Tuesday, February 05, 2008

Summer reading... how much does it help?

FAVL is looking for funding to run some reading programs this coming summer, and be able to get a good idea of the effects of various summer reading programs compared with a low-cost alternative of simply giving children some books for summer reading. How much would it matter if the kids participated in a book discussion program, or some out-loud reading, in a community library, versus simply have the books? The programs gets kids to the library, where books are shareable, the book distribution gets books into kids homes, but the books are less shareable.

Turns out there is no evidence that I have been able to find of studies like this in the rural African villages that we at FAVL care about. The closest study I can find is by James Kim, an education specialist now at Harvard. Here's the abstract for one of his papers:

The Effects of a Voluntary Summer Reading Intervention on Reading Achievement: Results from a Randomized Field Trial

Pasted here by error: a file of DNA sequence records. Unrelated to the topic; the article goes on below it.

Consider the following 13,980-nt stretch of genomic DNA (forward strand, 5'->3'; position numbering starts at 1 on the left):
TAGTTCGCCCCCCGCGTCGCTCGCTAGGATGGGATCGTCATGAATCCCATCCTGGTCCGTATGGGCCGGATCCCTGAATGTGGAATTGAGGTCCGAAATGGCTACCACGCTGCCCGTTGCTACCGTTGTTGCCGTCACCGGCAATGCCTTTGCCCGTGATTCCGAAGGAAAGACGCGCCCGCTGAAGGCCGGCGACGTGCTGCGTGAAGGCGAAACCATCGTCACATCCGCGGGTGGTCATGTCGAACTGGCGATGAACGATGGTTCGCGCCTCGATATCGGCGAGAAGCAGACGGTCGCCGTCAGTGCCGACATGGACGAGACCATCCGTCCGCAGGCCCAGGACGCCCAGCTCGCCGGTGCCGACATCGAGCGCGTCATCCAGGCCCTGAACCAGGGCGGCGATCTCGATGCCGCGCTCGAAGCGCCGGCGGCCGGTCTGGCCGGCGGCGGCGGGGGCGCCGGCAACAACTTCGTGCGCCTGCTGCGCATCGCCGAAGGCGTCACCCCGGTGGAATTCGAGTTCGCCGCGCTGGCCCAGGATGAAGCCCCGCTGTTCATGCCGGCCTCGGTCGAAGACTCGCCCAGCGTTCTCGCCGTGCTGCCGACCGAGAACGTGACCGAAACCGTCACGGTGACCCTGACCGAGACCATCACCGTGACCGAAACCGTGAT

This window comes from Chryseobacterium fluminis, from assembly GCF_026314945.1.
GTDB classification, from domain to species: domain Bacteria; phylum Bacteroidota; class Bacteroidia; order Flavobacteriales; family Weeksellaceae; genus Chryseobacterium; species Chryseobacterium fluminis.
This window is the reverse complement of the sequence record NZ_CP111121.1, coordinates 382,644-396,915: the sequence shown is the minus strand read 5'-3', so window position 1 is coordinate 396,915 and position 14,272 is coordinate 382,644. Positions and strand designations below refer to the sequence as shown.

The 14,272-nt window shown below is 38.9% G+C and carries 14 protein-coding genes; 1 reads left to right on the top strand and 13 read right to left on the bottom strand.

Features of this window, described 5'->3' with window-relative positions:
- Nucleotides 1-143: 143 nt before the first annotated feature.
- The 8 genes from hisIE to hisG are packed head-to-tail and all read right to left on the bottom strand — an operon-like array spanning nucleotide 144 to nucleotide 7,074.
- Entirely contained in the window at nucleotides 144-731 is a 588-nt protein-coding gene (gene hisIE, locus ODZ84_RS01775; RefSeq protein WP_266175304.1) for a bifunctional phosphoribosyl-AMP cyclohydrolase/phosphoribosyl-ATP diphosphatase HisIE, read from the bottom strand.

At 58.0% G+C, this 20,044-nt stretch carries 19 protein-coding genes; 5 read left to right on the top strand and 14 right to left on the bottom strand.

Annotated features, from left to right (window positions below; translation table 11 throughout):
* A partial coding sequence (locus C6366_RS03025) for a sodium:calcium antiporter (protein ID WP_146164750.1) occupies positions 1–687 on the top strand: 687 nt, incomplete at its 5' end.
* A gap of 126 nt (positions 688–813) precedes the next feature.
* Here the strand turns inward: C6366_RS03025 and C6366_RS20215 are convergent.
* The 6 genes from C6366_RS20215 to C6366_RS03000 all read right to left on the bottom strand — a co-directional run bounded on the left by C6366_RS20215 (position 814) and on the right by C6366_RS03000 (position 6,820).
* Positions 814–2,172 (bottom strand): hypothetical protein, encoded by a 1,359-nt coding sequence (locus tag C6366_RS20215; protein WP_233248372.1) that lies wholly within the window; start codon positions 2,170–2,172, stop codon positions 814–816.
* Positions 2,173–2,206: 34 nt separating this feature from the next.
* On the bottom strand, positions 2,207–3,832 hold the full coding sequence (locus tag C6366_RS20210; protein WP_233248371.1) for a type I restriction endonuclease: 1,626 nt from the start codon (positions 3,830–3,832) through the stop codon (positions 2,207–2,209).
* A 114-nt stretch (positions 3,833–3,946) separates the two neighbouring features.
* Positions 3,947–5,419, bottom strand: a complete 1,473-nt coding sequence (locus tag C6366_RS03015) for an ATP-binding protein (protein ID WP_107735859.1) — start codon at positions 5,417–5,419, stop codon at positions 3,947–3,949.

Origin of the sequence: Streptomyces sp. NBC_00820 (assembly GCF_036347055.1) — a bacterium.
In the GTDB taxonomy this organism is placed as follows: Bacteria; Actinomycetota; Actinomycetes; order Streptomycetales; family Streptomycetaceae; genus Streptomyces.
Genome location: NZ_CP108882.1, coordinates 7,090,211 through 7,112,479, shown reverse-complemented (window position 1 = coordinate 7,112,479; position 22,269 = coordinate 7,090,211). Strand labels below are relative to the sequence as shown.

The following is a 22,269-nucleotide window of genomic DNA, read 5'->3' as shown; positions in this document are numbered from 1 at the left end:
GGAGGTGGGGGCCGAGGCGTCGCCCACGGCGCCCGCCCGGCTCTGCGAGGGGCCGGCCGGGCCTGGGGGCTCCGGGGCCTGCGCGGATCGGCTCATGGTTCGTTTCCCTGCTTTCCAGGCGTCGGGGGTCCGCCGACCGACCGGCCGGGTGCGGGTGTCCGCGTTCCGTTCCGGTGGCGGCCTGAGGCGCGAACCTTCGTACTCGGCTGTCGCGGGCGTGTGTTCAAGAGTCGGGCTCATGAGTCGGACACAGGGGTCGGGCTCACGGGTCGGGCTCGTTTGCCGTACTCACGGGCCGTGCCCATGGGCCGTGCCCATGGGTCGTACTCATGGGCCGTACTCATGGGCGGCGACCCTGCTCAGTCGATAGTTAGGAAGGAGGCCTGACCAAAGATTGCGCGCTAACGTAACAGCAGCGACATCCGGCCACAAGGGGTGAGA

The effects of a voluntary summer reading intervention were assessed in a randomized field trial involving 552 students in 10 schools. In this study, fourth-grade children received 8 books to read during summer vacation, and were encouraged by their teachers to practice oral reading at home with a family member and to use comprehension strategies during independent, silent reading. Reading lessons occurred during the last month of school in June, and 8 books were mailed to students on a biweekly basis during July and August. The estimated treatment effects on a standardized test of reading achievement (Iowa Test of Basic Skills) were largest for students who reported owning fewer books at home, less fluent readers, and minority students. These findings suggest that a voluntary summer reading intervention may represent a scaleable and cost-effective policy for improving reading achievement among lower-performing students.
See also: Literature Review on the Impact of Summer Reading Clubs

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